It took almost 3 weeks and much searching to find the truck I was looking for at the price I was willing to pay. I finally found it on a dirty used car lot in McComb, Mississippi. The car salesman drove up in the truck and got out with a battery charger in his hand. The truck was filthy inside and out, but seemed mechanically sound – except for a dead battery. I checked the engine and underneath. I didn't see any evidence of oil leaks. The truck had been sitting for a while and the doors where difficult to open. It smelled bad – the smell of value.
The salesman asked if we wanted to take it for a test drive. I noticed that the tank was empty and the fuel light was on. I told the salesman that I was afraid it would run out of gas. He reached in his pocket and handed me all the money in his wallet – 3 dollars – and directed me to the nearest gas station. I told him that I was afraid I wouldn't get it to start up again if I turned it off for gas, so he gave me the battery jumper to take with me.
The salesman was nice. Former Army and a minister at the Church of God in Christ. We negotiated on a fair price, paid for it, and then drove over to the nearest Wal-Mart for a new battery. It took us 3 days to clean it and to get a baseline on the maintenance, but now it is awesome. Now that we had wheels and Amy was getting better we started making plans to go back to Haiti.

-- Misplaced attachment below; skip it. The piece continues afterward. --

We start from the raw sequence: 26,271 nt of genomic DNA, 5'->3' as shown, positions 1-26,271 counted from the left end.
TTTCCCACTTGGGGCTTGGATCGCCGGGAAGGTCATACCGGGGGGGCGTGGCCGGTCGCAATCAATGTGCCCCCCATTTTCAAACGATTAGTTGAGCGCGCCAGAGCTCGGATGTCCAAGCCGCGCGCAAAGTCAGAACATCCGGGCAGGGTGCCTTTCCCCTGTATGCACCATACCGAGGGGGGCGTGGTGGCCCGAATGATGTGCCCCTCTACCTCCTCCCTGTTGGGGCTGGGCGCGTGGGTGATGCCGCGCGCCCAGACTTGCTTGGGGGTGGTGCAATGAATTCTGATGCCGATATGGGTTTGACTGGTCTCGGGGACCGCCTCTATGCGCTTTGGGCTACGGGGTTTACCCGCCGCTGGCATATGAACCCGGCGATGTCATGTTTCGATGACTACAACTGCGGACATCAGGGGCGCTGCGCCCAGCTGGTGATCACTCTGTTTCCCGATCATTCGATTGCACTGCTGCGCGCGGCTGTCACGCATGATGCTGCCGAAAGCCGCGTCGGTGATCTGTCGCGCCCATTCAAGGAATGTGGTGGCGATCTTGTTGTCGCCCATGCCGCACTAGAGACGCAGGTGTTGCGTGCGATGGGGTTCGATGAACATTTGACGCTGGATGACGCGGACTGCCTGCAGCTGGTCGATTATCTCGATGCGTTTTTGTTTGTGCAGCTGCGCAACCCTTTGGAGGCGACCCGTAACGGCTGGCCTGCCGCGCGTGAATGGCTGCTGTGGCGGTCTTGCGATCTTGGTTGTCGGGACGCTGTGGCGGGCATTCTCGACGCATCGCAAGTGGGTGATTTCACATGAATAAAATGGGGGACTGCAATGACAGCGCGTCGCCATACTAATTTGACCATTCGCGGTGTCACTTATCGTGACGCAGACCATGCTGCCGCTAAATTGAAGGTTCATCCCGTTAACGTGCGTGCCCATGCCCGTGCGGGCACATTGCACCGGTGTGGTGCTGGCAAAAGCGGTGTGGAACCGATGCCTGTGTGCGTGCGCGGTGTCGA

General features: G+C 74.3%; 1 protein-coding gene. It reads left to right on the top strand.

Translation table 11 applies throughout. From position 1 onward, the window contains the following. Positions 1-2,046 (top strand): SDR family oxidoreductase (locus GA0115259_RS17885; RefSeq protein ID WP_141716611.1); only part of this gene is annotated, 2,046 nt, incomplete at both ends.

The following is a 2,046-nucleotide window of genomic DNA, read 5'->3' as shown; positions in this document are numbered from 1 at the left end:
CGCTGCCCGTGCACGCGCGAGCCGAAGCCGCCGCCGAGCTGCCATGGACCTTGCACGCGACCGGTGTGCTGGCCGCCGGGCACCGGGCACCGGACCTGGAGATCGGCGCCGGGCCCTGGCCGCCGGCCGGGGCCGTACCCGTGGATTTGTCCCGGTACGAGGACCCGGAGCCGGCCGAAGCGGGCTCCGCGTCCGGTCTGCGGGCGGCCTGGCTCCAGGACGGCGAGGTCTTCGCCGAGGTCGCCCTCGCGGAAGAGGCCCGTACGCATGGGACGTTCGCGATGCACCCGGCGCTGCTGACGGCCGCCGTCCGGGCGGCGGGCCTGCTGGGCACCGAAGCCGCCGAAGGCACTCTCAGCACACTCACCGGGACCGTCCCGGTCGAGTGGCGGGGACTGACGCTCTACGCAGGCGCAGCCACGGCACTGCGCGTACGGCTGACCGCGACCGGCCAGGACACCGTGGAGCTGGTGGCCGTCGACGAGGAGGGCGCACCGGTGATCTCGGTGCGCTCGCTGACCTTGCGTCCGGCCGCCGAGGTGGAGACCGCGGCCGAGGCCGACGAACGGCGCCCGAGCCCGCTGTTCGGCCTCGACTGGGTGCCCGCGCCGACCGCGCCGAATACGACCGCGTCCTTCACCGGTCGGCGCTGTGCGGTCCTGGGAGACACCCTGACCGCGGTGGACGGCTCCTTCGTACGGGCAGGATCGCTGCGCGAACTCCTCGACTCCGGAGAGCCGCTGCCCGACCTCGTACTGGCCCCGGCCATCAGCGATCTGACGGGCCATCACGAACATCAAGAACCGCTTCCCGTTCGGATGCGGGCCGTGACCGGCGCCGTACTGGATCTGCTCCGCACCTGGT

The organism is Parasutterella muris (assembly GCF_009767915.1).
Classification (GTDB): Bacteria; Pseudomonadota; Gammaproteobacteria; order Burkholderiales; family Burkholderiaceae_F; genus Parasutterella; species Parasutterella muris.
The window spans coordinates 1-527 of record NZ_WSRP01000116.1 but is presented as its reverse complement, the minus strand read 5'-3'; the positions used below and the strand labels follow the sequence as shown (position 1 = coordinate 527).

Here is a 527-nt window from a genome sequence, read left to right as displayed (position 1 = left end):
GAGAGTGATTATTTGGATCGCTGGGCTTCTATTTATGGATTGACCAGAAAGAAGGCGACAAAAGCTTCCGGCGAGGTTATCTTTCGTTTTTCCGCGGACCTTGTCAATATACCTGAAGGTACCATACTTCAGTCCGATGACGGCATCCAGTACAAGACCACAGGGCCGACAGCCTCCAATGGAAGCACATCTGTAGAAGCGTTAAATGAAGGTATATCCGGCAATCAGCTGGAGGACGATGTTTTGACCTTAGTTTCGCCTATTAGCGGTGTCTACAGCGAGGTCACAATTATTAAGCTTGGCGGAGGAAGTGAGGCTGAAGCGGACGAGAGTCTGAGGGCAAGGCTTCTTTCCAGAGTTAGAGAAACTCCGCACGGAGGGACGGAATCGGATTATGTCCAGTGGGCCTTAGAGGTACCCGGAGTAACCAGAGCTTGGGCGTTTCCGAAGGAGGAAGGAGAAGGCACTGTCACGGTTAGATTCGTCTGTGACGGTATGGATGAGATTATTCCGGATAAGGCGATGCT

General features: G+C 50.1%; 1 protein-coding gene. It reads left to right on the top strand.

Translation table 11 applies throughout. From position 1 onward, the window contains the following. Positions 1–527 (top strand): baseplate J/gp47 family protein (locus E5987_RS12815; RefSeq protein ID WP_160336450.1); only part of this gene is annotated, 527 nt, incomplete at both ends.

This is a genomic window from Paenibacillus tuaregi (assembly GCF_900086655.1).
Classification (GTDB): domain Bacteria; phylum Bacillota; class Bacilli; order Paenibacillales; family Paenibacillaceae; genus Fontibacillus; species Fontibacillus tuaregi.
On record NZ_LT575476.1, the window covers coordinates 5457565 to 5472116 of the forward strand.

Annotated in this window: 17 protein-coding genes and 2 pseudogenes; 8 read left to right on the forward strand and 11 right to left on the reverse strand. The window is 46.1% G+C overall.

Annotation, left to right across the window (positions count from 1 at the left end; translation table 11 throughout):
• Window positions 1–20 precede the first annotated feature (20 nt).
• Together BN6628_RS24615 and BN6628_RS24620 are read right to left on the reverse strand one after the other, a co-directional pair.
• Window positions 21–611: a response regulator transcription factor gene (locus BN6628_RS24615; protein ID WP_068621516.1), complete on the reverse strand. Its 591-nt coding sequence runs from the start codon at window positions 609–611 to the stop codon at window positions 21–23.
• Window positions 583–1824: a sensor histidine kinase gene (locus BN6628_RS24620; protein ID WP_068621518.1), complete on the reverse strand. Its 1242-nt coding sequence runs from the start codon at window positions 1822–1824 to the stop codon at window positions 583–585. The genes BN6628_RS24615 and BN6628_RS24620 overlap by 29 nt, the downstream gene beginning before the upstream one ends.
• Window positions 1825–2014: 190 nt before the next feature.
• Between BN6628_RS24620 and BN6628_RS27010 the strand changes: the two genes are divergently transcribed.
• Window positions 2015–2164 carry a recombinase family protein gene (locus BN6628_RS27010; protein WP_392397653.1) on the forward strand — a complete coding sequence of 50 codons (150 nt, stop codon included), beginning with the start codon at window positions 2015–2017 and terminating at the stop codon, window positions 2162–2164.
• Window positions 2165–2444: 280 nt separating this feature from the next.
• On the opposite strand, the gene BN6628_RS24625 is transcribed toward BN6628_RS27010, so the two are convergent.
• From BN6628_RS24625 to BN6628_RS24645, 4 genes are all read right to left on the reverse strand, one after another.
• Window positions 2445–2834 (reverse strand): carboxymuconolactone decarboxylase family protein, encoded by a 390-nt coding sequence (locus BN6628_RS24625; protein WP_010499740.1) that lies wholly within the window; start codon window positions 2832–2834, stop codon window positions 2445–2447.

We own land in South Carolina, but it was not livable because there was no water on it. We weren't even sure if it was a good idea to try to live there. A few days before we left Louisiana Amy's parents handed her a check that was part of an inheritance from her grandparents. All four of her grandparents had passed away while we were in Haiti. It was just enough to drill a well and dig a septic tank on our land. This would allow us live in our camper that was there.
Well drilling is unpredictable. There are many different opinions, but in the end it basically comes down to drilling a hole and seeing what you hit. There are no guarantees except the fact that you pay for the deepest hole drilled even if they don't hit water. We prayed and had others praying for us the day the drilling started. In 2 hours they hit water. Good clean water flowing at 25 gallons a minute at 140 feet. It was the shallowest well in our area and the best flow of anyone I know. God had provided an abundance. I guess it was confirmation of where He wanted us to come back to. The inheritance money provided exactly enough for a well, pump, and a septic tank. Exactly what we needed.